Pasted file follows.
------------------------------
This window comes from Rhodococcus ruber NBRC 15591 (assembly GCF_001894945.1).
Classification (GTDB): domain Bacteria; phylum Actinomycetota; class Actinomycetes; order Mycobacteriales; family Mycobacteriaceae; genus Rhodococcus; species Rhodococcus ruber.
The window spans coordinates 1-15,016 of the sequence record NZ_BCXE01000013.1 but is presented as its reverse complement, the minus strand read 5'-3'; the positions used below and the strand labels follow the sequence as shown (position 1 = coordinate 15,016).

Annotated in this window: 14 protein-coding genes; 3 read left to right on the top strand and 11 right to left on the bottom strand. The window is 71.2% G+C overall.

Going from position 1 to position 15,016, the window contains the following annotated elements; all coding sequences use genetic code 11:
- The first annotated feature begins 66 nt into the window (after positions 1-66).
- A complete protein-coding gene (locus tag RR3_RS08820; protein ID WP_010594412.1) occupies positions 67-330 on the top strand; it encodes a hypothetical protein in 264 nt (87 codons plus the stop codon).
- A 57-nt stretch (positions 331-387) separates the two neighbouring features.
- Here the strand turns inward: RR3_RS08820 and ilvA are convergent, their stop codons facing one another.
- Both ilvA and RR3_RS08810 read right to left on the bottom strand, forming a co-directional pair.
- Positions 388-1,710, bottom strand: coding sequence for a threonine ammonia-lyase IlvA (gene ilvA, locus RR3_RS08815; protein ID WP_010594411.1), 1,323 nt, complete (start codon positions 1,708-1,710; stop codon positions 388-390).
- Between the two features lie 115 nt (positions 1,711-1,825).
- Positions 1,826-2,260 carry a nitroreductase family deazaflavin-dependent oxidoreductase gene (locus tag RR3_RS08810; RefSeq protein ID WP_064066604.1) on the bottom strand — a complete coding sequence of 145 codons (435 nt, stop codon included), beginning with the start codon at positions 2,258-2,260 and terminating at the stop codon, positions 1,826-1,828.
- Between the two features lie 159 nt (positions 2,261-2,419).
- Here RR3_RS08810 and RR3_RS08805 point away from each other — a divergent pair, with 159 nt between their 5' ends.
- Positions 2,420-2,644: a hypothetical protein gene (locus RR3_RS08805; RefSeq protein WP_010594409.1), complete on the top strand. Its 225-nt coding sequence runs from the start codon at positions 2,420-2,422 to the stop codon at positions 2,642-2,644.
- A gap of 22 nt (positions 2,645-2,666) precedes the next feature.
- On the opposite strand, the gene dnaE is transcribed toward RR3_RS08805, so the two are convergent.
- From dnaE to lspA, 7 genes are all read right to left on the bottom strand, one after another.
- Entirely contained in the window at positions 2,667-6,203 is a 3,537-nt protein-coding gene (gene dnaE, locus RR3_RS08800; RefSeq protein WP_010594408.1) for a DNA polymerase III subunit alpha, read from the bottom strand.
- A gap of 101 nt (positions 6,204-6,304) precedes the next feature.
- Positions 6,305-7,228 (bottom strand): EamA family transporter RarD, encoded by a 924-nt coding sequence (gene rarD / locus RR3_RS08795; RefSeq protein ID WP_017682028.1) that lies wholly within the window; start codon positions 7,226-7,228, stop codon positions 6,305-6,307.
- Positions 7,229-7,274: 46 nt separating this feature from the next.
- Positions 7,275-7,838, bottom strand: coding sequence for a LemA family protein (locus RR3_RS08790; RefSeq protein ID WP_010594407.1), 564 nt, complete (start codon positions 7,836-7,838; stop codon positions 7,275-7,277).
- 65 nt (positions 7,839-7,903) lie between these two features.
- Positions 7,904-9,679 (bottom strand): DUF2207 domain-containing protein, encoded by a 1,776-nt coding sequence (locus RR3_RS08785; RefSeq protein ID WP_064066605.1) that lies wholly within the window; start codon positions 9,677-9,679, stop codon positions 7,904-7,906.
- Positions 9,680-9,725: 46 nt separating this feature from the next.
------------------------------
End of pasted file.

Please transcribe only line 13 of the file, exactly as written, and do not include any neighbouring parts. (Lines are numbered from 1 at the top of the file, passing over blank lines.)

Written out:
- Positions 1,826-2,260 carry a nitroreductase family deazaflavin-dependent oxidoreductase gene (locus tag RR3_RS08810; RefSeq protein ID WP_064066604.1) on the bottom strand — a complete coding sequence of 145 codons (435 nt, stop codon included), beginning with the start codon at positions 2,258-2,260 and terminating at the stop codon, positions 1,826-1,828.